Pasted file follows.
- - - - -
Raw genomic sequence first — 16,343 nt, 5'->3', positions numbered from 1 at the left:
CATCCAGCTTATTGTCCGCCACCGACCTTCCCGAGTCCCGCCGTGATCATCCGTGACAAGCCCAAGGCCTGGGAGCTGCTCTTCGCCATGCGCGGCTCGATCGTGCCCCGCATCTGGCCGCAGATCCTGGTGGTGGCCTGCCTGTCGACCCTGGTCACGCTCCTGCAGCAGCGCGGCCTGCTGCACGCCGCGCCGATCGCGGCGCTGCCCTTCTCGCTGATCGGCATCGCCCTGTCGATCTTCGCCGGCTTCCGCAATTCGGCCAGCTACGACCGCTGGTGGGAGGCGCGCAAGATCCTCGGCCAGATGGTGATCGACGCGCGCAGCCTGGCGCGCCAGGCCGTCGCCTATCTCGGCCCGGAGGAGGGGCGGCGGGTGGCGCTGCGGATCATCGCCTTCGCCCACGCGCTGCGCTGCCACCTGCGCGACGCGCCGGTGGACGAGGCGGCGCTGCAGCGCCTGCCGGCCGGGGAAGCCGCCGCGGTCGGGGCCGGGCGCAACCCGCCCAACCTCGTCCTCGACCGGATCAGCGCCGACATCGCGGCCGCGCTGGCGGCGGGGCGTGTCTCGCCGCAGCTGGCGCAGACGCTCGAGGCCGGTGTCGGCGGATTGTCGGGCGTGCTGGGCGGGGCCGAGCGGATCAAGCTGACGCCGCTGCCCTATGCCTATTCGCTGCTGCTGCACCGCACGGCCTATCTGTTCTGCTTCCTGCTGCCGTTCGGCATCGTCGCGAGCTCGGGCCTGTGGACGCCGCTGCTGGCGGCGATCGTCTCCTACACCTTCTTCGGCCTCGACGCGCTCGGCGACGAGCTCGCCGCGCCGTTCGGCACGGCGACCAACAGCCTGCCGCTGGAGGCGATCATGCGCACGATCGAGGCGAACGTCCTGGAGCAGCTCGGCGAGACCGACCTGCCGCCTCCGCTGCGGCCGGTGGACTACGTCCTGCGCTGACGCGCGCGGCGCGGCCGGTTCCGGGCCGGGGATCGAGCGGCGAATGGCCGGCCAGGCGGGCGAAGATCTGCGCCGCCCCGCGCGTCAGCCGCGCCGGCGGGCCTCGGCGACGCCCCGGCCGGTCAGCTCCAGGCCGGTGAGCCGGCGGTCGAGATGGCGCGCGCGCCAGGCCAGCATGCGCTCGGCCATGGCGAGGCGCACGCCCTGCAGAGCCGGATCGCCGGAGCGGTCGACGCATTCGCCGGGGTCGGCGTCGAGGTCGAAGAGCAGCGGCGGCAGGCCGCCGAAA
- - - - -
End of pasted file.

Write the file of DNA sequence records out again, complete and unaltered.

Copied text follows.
Raw genomic sequence first — 16,343 nt, 5'->3', positions numbered from 1 at the left:
CATCCAGCTTATTGTCCGCCACCGACCTTCCCGAGTCCCGCCGTGATCATCCGTGACAAGCCCAAGGCCTGGGAGCTGCTCTTCGCCATGCGCGGCTCGATCGTGCCCCGCATCTGGCCGCAGATCCTGGTGGTGGCCTGCCTGTCGACCCTGGTCACGCTCCTGCAGCAGCGCGGCCTGCTGCACGCCGCGCCGATCGCGGCGCTGCCCTTCTCGCTGATCGGCATCGCCCTGTCGATCTTCGCCGGCTTCCGCAATTCGGCCAGCTACGACCGCTGGTGGGAGGCGCGCAAGATCCTCGGCCAGATGGTGATCGACGCGCGCAGCCTGGCGCGCCAGGCCGTCGCCTATCTCGGCCCGGAGGAGGGGCGGCGGGTGGCGCTGCGGATCATCGCCTTCGCCCACGCGCTGCGCTGCCACCTGCGCGACGCGCCGGTGGACGAGGCGGCGCTGCAGCGCCTGCCGGCCGGGGAAGCCGCCGCGGTCGGGGCCGGGCGCAACCCGCCCAACCTCGTCCTCGACCGGATCAGCGCCGACATCGCGGCCGCGCTGGCGGCGGGGCGTGTCTCGCCGCAGCTGGCGCAGACGCTCGAGGCCGGTGTCGGCGGATTGTCGGGCGTGCTGGGCGGGGCCGAGCGGATCAAGCTGACGCCGCTGCCCTATGCCTATTCGCTGCTGCTGCACCGCACGGCCTATCTGTTCTGCTTCCTGCTGCCGTTCGGCATCGTCGCGAGCTCGGGCCTGTGGACGCCGCTGCTGGCGGCGATCGTCTCCTACACCTTCTTCGGCCTCGACGCGCTCGGCGACGAGCTCGCCGCGCCGTTCGGCACGGCGACCAACAGCCTGCCGCTGGAGGCGATCATGCGCACGATCGAGGCGAACGTCCTGGAGCAGCTCGGCGAGACCGACCTGCCGCCTCCGCTGCGGCCGGTGGACTACGTCCTGCGCTGACGCGCGCGGCGCGGCCGGTTCCGGGCCGGGGATCGAGCGGCGAATGGCCGGCCAGGCGGGCGAAGATCTGCGCCGCCCCGCGCGTCAGCCGCGCCGGCGGGCCTCGGCGACGCCCCGGCCGGTCAGCTCCAGGCCGGTGAGCCGGCGGTCGAGATGGCGCGCGCGCCAGGCCAGCATGCGCTCGGCCATGGCGAGGCGCACGCCCTGCAGAGCCGGATCGCCGGAGCGGTCGACGCATTCGCCGGGGTCGGCGTCGAGGTCGAAGAGCAGCGGCGGCAGGCCGCCGAAA